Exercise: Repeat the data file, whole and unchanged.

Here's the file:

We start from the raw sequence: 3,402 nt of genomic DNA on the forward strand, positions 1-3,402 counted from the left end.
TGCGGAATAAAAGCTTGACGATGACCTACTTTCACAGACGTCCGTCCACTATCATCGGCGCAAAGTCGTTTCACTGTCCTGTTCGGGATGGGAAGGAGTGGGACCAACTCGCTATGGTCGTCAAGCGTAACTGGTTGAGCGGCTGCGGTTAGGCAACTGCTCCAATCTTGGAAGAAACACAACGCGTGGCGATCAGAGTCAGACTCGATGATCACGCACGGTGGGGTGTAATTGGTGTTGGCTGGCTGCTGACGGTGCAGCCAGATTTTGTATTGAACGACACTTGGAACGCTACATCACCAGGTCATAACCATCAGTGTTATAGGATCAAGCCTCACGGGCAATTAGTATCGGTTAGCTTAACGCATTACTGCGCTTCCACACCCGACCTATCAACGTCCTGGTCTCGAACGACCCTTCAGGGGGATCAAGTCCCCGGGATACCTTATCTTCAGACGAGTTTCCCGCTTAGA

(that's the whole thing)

We start from the raw sequence: 3,402 nt of genomic DNA on the forward strand, positions 1-3,402 counted from the left end.
TGCGGAATAAAAGCTTGACGATGACCTACTTTCACAGACGTCCGTCCACTATCATCGGCGCAAAGTCGTTTCACTGTCCTGTTCGGGATGGGAAGGAGTGGGACCAACTCGCTATGGTCGTCAAGCGTAACTGGTTGAGCGGCTGCGGTTAGGCAACTGCTCCAATCTTGGAAGAAACACAACGCGTGGCGATCAGAGTCAGACTCGATGATCACGCACGGTGGGGTGTAATTGGTGTTGGCTGGCTGCTGACGGTGCAGCCAGATTTTGTATTGAACGACACTTGGAACGCTACATCACCAGGTCATAACCATCAGTGTTATAGGATCAAGCCTCACGGGCAATTAGTATCGGTTAGCTTAACGCATTACTGCGCTTCCACACCCGACCTATCAACGTCCTGGTCTCGAACGACCCTTCAGGGGGATCAAGTCCCCGGGATACCTTATCTTCAGACGAGTTTCCCGCTTAGA